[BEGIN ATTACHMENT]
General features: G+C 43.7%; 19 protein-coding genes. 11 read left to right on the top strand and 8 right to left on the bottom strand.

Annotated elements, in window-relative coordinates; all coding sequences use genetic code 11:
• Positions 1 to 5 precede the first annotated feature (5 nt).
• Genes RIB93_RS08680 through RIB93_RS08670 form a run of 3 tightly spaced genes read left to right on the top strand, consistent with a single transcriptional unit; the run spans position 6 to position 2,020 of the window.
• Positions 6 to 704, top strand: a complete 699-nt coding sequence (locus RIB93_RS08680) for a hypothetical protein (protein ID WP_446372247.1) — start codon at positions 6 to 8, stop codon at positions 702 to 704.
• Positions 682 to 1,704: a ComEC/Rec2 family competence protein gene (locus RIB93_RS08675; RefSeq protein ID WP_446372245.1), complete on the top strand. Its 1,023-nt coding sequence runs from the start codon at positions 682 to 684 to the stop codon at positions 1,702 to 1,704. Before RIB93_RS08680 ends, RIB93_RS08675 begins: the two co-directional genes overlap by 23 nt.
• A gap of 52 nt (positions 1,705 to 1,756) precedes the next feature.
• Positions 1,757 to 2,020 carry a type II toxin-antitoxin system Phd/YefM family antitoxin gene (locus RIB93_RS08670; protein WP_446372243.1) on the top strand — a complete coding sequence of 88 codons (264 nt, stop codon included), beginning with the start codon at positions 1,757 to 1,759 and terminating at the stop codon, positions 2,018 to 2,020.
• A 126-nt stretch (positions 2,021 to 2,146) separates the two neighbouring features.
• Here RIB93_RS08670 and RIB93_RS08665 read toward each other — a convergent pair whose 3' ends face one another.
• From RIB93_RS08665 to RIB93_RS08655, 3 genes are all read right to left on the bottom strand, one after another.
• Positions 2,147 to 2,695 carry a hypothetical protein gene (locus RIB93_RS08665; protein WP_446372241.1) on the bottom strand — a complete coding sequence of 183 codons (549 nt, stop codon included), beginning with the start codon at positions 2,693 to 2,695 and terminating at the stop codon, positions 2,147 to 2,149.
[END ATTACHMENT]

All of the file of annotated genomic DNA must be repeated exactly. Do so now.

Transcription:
General features: G+C 43.7%; 19 protein-coding genes. 11 read left to right on the top strand and 8 right to left on the bottom strand.

Annotated elements, in window-relative coordinates; all coding sequences use genetic code 11:
• Positions 1 to 5 precede the first annotated feature (5 nt).
• Genes RIB93_RS08680 through RIB93_RS08670 form a run of 3 tightly spaced genes read left to right on the top strand, consistent with a single transcriptional unit; the run spans position 6 to position 2,020 of the window.
• Positions 6 to 704, top strand: a complete 699-nt coding sequence (locus RIB93_RS08680) for a hypothetical protein (protein ID WP_446372247.1) — start codon at positions 6 to 8, stop codon at positions 702 to 704.
• Positions 682 to 1,704: a ComEC/Rec2 family competence protein gene (locus RIB93_RS08675; RefSeq protein ID WP_446372245.1), complete on the top strand. Its 1,023-nt coding sequence runs from the start codon at positions 682 to 684 to the stop codon at positions 1,702 to 1,704. Before RIB93_RS08680 ends, RIB93_RS08675 begins: the two co-directional genes overlap by 23 nt.
• A gap of 52 nt (positions 1,705 to 1,756) precedes the next feature.
• Positions 1,757 to 2,020 carry a type II toxin-antitoxin system Phd/YefM family antitoxin gene (locus RIB93_RS08670; protein WP_446372243.1) on the top strand — a complete coding sequence of 88 codons (264 nt, stop codon included), beginning with the start codon at positions 1,757 to 1,759 and terminating at the stop codon, positions 2,018 to 2,020.
• A 126-nt stretch (positions 2,021 to 2,146) separates the two neighbouring features.
• Here RIB93_RS08670 and RIB93_RS08665 read toward each other — a convergent pair whose 3' ends face one another.
• From RIB93_RS08665 to RIB93_RS08655, 3 genes are all read right to left on the bottom strand, one after another.
• Positions 2,147 to 2,695 carry a hypothetical protein gene (locus RIB93_RS08665; protein WP_446372241.1) on the bottom strand — a complete coding sequence of 183 codons (549 nt, stop codon included), beginning with the start codon at positions 2,693 to 2,695 and terminating at the stop codon, positions 2,147 to 2,149.